Members of the Mid-West Hospital Campaign claim approximately 514 lives have been lost due to the overcrowding crisis in University Hospital Limerick (UHL) – a figure the UL Hospitals Group have rejected.
UL Hospitals Group has rejected claims by the Mid-West Hospital Campaign that 514 patients have died as a result of delays in the Emergency Department (ED) at University Hospital Limerick (UHL).
Earlier this week, campaign members were accompanied by bereaved families when they sat before the Dáil Petitions Committee to discuss the reopening of the Emergency Departments (EDs) at Nenagh, Ennis, and St John’s Hospitals.
In their presentation to the committee, members outlined the number of deaths they believe have taken place in one year due to the lack of Emergency Departments (ED) serving the Mid-West region.
Speaking to the Committee Clare campaign member Marie McMahon claimed 514 people have died.
“That is a shocking and unforgivable number. Yet, that is the minimum number of deaths the Mid-West Hospital Campaign estimate has happened in our region at the only Emergency Department, University Hospital Limerick since our petition with over 15,000 signatures was first submitted to this committee on 21 June 2022.”
The figures were based on research carried out by Dr Chris Moulton (vice president of the Royal College of Emergency Medicine consultant in emergency medicine at the European Society for Emergency Medicine, and senior lecturer at the University of Manchester from 1994 to 2000) and the late Dr Cliff Mann (former president of the Royal College of Emergency Medicine and NHS national clinical advisor for accident and emergency care).
The research put a figure on the number of extra deaths that happen when patients, particularly the elderly and vulnerable, spend excessive time on trolleys waiting for an in-hospital bed.
Responding to the claims, UL Hospitals Group said the assertation is “not evidence-based,” with the numbers calculated on the basis, primarily, of research undertaken at least four years ago in another jurisdiction.
“Without prejudice to the bona fides of the respected authors of that research, the unscientific use of their work to project hospital mortality in a specific region of another jurisdiction, and present this as the conclusion of ‘extensive research’, is misleading and unhelpful,” the statement read.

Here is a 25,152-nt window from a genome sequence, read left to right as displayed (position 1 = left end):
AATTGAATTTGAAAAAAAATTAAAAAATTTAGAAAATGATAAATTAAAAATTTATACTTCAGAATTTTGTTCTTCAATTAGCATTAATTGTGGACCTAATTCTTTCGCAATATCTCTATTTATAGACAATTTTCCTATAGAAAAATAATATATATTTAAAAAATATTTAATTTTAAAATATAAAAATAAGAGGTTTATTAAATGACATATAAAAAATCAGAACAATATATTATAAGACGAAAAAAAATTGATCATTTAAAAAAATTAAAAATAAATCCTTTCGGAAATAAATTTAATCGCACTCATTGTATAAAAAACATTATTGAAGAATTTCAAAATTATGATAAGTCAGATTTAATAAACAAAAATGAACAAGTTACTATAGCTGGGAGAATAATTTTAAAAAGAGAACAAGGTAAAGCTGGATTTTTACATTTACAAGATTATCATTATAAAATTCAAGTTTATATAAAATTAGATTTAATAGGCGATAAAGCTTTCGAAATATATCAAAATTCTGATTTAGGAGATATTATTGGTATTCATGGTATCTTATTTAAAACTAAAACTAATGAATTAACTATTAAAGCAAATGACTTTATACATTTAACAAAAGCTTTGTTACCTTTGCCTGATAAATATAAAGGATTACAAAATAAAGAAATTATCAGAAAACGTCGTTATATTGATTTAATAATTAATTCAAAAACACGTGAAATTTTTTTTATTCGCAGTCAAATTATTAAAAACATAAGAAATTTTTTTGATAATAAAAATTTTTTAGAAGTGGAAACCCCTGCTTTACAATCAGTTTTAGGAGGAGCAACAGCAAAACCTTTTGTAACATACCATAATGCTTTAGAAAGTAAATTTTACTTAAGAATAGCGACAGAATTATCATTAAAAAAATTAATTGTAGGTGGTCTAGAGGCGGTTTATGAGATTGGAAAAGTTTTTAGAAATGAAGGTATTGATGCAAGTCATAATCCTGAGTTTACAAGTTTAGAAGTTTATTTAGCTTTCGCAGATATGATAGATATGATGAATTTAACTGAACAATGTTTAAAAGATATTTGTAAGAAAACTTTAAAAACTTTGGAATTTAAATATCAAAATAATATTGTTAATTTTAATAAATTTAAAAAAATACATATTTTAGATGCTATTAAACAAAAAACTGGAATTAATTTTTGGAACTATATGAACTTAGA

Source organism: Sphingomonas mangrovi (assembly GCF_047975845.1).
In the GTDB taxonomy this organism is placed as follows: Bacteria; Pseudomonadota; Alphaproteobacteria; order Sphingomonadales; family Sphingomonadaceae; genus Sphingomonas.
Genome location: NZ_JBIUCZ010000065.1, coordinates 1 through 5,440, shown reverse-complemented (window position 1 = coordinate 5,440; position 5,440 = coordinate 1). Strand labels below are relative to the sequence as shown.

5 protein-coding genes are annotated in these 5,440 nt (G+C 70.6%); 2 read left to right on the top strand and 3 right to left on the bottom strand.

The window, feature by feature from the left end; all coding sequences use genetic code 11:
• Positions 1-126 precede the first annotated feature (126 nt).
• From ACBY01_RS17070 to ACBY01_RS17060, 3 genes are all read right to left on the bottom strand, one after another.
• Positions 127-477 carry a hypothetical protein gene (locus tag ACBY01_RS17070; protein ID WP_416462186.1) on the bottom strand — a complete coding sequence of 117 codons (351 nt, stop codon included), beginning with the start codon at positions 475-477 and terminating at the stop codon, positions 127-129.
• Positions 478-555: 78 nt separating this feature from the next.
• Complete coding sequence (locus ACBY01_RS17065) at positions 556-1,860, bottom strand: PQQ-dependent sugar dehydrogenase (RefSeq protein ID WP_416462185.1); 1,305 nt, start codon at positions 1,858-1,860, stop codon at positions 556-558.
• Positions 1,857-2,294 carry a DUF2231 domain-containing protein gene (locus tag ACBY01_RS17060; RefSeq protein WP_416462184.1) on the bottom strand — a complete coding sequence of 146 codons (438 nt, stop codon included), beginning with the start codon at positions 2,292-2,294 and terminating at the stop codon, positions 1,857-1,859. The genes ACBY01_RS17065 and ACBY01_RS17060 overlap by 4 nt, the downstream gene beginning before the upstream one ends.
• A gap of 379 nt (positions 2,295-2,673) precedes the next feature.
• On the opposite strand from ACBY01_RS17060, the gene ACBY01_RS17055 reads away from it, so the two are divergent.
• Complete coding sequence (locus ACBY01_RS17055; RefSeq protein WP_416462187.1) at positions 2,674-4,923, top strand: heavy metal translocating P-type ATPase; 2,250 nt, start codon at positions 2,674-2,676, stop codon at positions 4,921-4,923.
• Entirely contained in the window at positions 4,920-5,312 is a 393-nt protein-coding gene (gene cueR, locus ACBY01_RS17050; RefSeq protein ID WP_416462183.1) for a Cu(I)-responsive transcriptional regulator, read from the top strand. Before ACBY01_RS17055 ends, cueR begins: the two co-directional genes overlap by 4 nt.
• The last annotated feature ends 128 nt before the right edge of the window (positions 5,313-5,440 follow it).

According to UL Hospital Group, the most recent available research into hospital mortality in this country is the National Audit of Hospital Mortality 2021, published by the National Office of Clinical Audit (NOCA) in July of 2023 (and available online).
“In the clinical areas highlighted across the 44 hospitals audited, UHL is within the expected range for in-hospital mortality,” the statement continued.
The Mid-West Hospital Campaign group aim to restore adequate health services to their areas and ease the burden on University Hospital Limerick, which is Ireland’s most overcrowded hospital.
The campaigners were represented at the Dail Committee hearing by Noeleen Moran, Hillary Tonge, Marie McMahon, and Tricia Delaney.
In her opening statement Noeleen Moran said: “We don’t believe that there is any politician in the country who is unaware of what is happening at the ED in UHL.
“15,000 signed our petition calling for our A&Es to be reopened because the public recognise, like us, that this could be any member of their families a mother, father, sister, brother, son or daughter, grandparent, or grandchild, sick in need of care at any given point, put at risk because of the failings of the healthcare strategy in the Midwest.
“Our communities know that people are dying as a consequence, because people we know have died because of this failed health strategy. Family members of the deceased are present with us today.”
Noeleen Moran claimed that Minister Stephen Donnelly preferred “massaging the numbers” of a “failed” reconfiguration strategy, which she says he admitted was failing before he became Health Minister.
Senator Paul Gavan agreed that Minister Donnelly’s shift from using INMO figures signalled a decline in good faith self-assessment by the Government. Pat Buckley TD put into question who was advising the Government against “common sense” solutions to the healthcare crisis in the Mid-West region.
Campaigner Hillary Tonge stated that the population of Limerick has grown by eight per cent since 2016, and that Project Ireland had envisaged a population growth of 50 to 60 per cent by 2040. Ms Tonge claimed that the health services in the region are currently not “catered for” as it stands, resulting in the need for the reopening of the surrounding Emergency Departments in Ennis, St John’s, and Nenagh.
Richard O’Donoghue TD said that when he needed medical care, he had asked not to go to UHL and instead went to Ennis. Due to constraints in Ennis regarding a particular test, he had to be sent to UHL where he claims he spent two days on a trolley.
He criticised the Government’s approach and asked that when the next election cycle comes around, people remember which politicians refused to respond to the crisis by “covering up” their mistakes.
In response to the long waits in the Emergency Department the UL Hospital Group apologised to patients and their loved ones and admitted “it is not standard of care we wish to provide.”
The UL Hospitals Group also confirmed it has made no plans to open its Medical Assessment Units on a 24/7 basis. However, the group did comment on the national funding of €5.2m allocated in the past year, which has enabled the Group to move the units in all three of our Model 2 hospitals at Ennis, Nenagh and St John’s from five-day to seven-day services.
Further updates from the Mid-West Hospital Campaign and UHL overcrowding crisis will be provided as news develops.